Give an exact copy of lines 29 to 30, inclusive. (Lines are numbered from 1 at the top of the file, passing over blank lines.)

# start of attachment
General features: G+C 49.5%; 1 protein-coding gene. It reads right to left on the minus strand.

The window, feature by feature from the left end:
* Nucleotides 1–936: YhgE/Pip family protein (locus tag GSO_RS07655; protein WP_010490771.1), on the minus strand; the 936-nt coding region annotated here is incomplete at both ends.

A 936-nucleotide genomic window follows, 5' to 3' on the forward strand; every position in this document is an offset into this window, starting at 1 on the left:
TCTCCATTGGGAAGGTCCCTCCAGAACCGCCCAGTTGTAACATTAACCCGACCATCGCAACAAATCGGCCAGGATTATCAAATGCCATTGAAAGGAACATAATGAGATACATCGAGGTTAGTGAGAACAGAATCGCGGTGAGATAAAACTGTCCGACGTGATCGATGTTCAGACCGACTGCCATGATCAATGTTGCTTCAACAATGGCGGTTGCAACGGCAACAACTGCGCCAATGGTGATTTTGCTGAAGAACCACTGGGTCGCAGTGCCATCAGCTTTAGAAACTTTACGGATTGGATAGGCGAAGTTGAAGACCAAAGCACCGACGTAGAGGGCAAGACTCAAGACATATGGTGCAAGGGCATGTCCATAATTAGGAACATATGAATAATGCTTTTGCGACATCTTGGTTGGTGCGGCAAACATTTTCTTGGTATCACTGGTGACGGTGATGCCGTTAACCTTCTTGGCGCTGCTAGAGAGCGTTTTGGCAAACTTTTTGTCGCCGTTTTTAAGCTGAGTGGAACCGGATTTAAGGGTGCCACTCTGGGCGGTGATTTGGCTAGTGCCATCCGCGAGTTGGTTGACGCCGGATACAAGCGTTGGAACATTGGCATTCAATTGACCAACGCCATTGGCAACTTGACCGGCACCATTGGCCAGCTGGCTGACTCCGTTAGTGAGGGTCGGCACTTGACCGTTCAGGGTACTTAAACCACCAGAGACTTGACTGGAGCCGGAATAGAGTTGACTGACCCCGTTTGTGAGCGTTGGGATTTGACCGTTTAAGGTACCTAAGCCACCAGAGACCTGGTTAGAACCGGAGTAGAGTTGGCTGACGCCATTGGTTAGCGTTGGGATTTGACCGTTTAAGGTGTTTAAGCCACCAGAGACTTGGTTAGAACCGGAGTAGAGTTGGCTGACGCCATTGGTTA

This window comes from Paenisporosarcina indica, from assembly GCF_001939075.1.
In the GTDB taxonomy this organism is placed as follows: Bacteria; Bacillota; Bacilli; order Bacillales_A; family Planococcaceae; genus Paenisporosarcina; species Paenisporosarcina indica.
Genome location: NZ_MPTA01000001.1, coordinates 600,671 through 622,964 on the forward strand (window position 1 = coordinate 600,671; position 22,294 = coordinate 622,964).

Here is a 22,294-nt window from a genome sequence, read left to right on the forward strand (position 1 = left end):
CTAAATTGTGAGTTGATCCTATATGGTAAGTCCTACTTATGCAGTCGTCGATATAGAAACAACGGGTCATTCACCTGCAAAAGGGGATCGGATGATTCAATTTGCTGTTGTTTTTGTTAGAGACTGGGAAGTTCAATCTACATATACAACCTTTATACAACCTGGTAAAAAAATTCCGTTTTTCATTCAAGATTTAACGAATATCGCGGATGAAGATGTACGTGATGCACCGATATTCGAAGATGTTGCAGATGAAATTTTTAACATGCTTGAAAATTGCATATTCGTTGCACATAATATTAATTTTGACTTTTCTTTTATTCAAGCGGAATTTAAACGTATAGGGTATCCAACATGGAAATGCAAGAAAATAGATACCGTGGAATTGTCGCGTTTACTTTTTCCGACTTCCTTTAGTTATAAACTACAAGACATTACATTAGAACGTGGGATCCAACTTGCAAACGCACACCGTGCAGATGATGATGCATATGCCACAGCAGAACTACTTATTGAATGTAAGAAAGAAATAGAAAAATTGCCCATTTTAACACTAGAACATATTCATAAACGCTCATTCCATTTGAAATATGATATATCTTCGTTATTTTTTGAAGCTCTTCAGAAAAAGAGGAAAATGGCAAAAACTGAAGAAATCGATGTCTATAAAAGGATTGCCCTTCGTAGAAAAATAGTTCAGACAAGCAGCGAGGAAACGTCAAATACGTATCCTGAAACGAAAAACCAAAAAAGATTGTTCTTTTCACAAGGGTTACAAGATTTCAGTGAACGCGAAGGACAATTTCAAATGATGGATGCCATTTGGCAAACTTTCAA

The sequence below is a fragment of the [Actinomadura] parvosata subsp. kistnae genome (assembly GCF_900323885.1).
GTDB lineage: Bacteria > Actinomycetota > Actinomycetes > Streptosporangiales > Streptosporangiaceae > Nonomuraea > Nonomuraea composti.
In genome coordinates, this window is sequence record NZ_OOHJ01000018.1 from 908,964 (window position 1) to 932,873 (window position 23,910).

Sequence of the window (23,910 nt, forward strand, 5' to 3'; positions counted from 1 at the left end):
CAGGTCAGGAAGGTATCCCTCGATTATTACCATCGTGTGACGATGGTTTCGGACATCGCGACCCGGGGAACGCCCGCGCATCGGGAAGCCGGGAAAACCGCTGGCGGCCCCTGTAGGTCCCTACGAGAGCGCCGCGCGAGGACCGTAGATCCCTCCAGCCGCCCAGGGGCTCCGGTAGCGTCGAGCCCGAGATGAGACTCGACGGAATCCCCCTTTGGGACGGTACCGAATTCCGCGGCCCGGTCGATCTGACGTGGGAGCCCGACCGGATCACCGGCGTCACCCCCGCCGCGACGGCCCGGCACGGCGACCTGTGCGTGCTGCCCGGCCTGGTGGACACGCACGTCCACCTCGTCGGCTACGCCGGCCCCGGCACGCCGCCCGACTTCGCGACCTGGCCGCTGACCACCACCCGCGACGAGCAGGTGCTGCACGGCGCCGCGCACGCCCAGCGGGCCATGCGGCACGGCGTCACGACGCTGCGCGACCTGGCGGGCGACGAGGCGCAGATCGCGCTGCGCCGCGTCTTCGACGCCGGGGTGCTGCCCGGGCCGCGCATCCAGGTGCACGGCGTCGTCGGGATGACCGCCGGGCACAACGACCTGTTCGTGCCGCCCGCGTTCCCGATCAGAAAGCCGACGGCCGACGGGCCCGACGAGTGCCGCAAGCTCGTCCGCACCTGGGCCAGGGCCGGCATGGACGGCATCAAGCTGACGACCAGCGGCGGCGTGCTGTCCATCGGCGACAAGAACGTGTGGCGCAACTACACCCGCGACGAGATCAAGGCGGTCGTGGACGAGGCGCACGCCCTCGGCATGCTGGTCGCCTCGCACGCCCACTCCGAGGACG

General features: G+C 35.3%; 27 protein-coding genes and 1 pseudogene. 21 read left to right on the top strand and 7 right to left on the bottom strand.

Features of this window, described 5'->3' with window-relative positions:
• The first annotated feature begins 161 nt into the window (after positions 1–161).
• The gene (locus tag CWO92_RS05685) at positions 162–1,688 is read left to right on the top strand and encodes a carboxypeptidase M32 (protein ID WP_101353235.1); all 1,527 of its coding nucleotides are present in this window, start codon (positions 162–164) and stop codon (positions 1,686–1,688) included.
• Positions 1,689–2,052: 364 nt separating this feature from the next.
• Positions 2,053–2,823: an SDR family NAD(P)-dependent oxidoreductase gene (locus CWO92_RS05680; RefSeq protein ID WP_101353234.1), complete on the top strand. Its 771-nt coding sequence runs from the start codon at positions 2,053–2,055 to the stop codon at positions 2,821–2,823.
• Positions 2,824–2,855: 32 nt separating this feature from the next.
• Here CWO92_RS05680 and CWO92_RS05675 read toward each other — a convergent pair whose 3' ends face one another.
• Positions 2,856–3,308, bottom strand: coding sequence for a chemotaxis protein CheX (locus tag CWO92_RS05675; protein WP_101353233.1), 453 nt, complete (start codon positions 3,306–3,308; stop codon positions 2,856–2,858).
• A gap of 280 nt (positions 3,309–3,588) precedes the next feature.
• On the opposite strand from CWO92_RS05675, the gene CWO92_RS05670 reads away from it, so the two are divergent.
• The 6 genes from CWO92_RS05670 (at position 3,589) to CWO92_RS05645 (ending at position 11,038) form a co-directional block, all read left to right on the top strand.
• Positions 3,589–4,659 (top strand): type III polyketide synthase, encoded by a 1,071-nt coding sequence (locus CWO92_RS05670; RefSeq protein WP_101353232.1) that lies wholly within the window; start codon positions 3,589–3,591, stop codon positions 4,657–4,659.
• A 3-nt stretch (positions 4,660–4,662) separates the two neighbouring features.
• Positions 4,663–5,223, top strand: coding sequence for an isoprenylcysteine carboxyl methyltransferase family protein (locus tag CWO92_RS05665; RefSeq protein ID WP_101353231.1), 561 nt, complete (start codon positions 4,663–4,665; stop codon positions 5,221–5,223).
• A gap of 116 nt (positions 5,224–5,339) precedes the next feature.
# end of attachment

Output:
• A 3-nt stretch (positions 4,660–4,662) separates the two neighbouring features.
• Positions 4,663–5,223, top strand: coding sequence for an isoprenylcysteine carboxyl methyltransferase family protein (locus tag CWO92_RS05665; RefSeq protein ID WP_101353231.1), 561 nt, complete (start codon positions 4,663–4,665; stop codon positions 5,221–5,223).